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Solar panels aren’t that unattractive

Date: 1/30/2012

By G. Michael Dobbs

Now, I’m just one of those lower middle class people who lives in an urban neighborhood smack dab in the middle of Springfield so obviously I have little understanding about suburban life — so please pardon the following remarks.

Reporter Chris Maza wrote about a proposed by-law that would greatly restrict where photovoltaic cells could be installed in East Longmeadow. Residents could put them on the roof of a house, but could not put them on their property.

Chris quoted Planning Director Robyn Macdonald explaining, “The reason is the [Planning] Board felt it needs to protect the residential districts. These panels are not pleasant to look at. If we included residential districts, your neighbor could fill their yard with panels. The board felt they needed to protect every residential property owner.”

“Not pleasant to look at” — that’s the reason to keep someone from generating electricity for themselves if they have a yard suitable enough for an installation of solar cells?

What about fencing? Shrubbery? Minding your own business?

It must be nice to live someplace where an issue of aesthetics trumps personal freedom and energy security. With all sorts of conservatives talking about various governments restricting the rights of citizens to live their lives as they see fit, I would think this by-law in waiting would be fairly offensive to them.

Frankly, I would have no problem if my neighbor decided to replace the two junk cars in his backyard with a mini-solar field. It would be good for the environment and he wouldn’t be able to put any more junk cars there.

With all of my trees lost in the tornado, sign me up for some as well. I’ll gladly take half of my backyard and put up solar cells.

I don’t know about you but I want energy independence. I don’t want to burn any more fossil fuel than I have to and I certainly don’t want to give some country that hates us my energy dollars. It’s the attitudes such as those displayed by this by-law that prohibit us from achieving that goal.


Doing this job in various forms over the years has provided me with some odd moments.

Years ago, I was sent by my editor at The Valley Advocate to cover the first day of a loop roller coaster at the old Riverside Amusement Park — now Six Flags New England.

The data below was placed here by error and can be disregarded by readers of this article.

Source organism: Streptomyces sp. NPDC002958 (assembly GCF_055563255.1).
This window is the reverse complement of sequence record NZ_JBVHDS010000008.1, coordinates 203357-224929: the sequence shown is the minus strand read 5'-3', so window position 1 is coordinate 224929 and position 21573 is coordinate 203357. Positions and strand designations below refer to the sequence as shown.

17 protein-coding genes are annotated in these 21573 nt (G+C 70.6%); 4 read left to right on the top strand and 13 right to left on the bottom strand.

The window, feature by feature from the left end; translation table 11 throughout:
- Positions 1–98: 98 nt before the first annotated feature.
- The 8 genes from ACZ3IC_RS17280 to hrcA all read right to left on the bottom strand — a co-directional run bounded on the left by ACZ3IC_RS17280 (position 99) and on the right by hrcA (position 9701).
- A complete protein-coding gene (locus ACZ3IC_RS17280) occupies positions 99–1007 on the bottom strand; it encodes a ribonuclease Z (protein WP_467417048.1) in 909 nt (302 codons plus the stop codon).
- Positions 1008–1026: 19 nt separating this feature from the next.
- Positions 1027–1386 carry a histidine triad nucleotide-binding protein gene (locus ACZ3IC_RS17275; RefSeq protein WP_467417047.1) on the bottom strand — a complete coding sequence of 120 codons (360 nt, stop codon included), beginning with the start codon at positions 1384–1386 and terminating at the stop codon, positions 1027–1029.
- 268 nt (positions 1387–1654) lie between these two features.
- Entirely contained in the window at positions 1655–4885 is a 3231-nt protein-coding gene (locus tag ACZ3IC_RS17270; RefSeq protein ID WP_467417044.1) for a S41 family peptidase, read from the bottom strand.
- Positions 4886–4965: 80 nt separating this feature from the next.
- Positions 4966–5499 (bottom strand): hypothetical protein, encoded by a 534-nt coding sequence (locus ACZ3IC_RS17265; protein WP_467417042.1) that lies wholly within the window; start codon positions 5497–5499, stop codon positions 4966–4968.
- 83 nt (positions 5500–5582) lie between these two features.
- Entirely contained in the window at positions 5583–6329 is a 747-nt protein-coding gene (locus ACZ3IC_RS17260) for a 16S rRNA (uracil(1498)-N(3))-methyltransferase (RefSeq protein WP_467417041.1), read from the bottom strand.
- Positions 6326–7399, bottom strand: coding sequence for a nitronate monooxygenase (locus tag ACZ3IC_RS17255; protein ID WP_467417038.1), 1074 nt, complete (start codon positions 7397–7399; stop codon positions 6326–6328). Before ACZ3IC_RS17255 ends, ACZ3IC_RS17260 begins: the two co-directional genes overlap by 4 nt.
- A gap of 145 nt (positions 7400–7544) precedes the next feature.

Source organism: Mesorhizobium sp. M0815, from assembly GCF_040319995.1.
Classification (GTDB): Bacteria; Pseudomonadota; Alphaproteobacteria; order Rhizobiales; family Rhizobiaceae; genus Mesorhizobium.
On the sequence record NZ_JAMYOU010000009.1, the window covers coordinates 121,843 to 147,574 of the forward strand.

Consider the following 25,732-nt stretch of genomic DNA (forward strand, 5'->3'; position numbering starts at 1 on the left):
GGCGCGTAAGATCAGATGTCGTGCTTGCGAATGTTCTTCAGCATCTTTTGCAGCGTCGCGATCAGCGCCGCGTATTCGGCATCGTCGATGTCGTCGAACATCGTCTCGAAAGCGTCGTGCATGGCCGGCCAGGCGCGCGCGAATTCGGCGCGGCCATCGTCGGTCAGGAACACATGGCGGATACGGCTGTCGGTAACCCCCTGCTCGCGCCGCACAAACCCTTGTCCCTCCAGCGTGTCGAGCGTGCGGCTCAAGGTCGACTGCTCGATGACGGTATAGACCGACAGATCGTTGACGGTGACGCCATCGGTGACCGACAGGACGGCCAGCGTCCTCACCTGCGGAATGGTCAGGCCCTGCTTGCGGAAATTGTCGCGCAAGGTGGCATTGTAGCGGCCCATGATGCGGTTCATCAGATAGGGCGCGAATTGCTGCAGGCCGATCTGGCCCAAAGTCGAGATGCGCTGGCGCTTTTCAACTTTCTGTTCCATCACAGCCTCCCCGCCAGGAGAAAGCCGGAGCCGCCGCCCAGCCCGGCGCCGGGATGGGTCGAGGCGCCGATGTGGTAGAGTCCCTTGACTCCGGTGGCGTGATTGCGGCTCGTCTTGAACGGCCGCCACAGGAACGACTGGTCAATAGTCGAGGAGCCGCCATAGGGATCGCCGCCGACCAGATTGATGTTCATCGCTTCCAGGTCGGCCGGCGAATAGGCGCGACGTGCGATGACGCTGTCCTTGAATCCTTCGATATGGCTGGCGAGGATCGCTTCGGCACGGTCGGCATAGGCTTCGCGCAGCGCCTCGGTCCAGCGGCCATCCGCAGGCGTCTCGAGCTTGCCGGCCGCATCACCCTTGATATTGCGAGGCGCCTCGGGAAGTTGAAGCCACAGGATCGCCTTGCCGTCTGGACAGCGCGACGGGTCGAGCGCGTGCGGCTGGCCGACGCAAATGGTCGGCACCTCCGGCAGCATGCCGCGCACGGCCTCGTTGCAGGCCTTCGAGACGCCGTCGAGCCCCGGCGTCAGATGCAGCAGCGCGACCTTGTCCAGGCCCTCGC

When I got there, the coaster could only manage to propel its cars halfway around the loop meaning the riders would have been hanging upside down. Luckily, I didn’t have to get on it.

But to salvage the assignment and my paycheck for it, I decided to interview the actor who was hired to play Spiderman for the grand opening. He readily agreed to talk with me and told me his real name was “Peter Parker.”


In a low whisper, he told me that contractually when he was in the costume, he was indeed Spiderman.

What a disaster. I can’t remember what I wrote or what was printed after my editor tried his hand.

While covering Sen. Scott Brown eating a sandwich last week wasn’t a debacle of any sort, it was one of those odd assignments one has during the political season.

Making a stop at Milano’s in Springfield’s South End was sensible as it was another trip to the tornado zone for Brown, but giving the press about five minutes of his time was a bit ludicrous. With undoubtedly a real battle on his hands for reelection I hope he will spend some time with people speaking about his record and what he hopes to do in a full term.

The only question I was able to ask him was his choice of sandwich. He affably answered.

Now the oddest part of the assignment was the presence of CNN. Perhaps they were working on a larger piece on Brown and the race, but I noted that while the local press was cut off from Brown at a certain point, the CNN reporter was given additional access after the senator had finished his sandwich.

Oh, yes, the sandwich was prosciutto, mozzarella, tomato and basil.

Hey, agree with me? Disagree? Drop me a line at or at 280 N. Main St., East Longmeadow, MA 01028. As always, this column represents the opinion of its author and not the publishers or advertisers of this newspaper.

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